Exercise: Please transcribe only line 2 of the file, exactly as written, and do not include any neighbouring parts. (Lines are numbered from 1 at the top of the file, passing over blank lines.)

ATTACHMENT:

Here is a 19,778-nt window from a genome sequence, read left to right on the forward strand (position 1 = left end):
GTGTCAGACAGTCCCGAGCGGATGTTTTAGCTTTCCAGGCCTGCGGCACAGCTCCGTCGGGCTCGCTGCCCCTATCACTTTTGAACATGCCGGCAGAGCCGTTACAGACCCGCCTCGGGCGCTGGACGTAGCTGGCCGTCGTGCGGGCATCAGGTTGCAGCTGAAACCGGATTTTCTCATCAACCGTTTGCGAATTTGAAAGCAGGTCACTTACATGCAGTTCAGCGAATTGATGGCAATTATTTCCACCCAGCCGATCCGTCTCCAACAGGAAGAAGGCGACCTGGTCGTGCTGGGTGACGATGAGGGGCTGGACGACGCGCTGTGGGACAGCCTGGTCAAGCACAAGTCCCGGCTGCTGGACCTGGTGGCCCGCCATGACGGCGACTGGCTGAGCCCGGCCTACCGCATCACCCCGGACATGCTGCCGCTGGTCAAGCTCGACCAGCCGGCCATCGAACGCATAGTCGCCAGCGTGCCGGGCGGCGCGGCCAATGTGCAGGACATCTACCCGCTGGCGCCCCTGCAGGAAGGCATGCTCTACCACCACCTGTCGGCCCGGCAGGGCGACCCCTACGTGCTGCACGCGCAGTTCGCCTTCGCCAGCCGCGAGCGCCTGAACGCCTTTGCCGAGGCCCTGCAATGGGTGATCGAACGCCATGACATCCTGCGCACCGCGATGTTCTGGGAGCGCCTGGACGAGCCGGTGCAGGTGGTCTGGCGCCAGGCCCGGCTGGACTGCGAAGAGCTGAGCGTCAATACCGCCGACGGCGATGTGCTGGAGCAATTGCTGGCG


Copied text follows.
GTGTCAGACAGTCCCGAGCGGATGTTTTAGCTTTCCAGGCCTGCGGCACAGCTCCGTCGGGCTCGCTGCCCCTATCACTTTTGAACATGCCGGCAGAGCCGTTACAGACCCGCCTCGGGCGCTGGACGTAGCTGGCCGTCGTGCGGGCATCAGGTTGCAGCTGAAACCGGATTTTCTCATCAACCGTTTGCGAATTTGAAAGCAGGTCACTTACATGCAGTTCAGCGAATTGATGGCAATTATTTCCACCCAGCCGATCCGTCTCCAACAGGAAGAAGGCGACCTGGTCGTGCTGGGTGACGATGAGGGGCTGGACGACGCGCTGTGGGACAGCCTGGTCAAGCACAAGTCCCGGCTGCTGGACCTGGTGGCCCGCCATGACGGCGACTGGCTGAGCCCGGCCTACCGCATCACCCCGGACATGCTGCCGCTGGTCAAGCTCGACCAGCCGGCCATCGAACGCATAGTCGCCAGCGTGCCGGGCGGCGCGGCCAATGTGCAGGACATCTACCCGCTGGCGCCCCTGCAGGAAGGCATGCTCTACCACCACCTGTCGGCCCGGCAGGGCGACCCCTACGTGCTGCACGCGCAGTTCGCCTTCGCCAGCCGCGAGCGCCTGAACGCCTTTGCCGAGGCCCTGCAATGGGTGATCGAACGCCATGACATCCTGCGCACCGCGATGTTCTGGGAGCGCCTGGACGAGCCGGTGCAGGTGGTCTGGCGCCAGGCCCGGCTGGACTGCGAAGAGCTGAGCGTCAATACCGCCGACGGCGATGTGCTGGAGCAATTGCTGGCG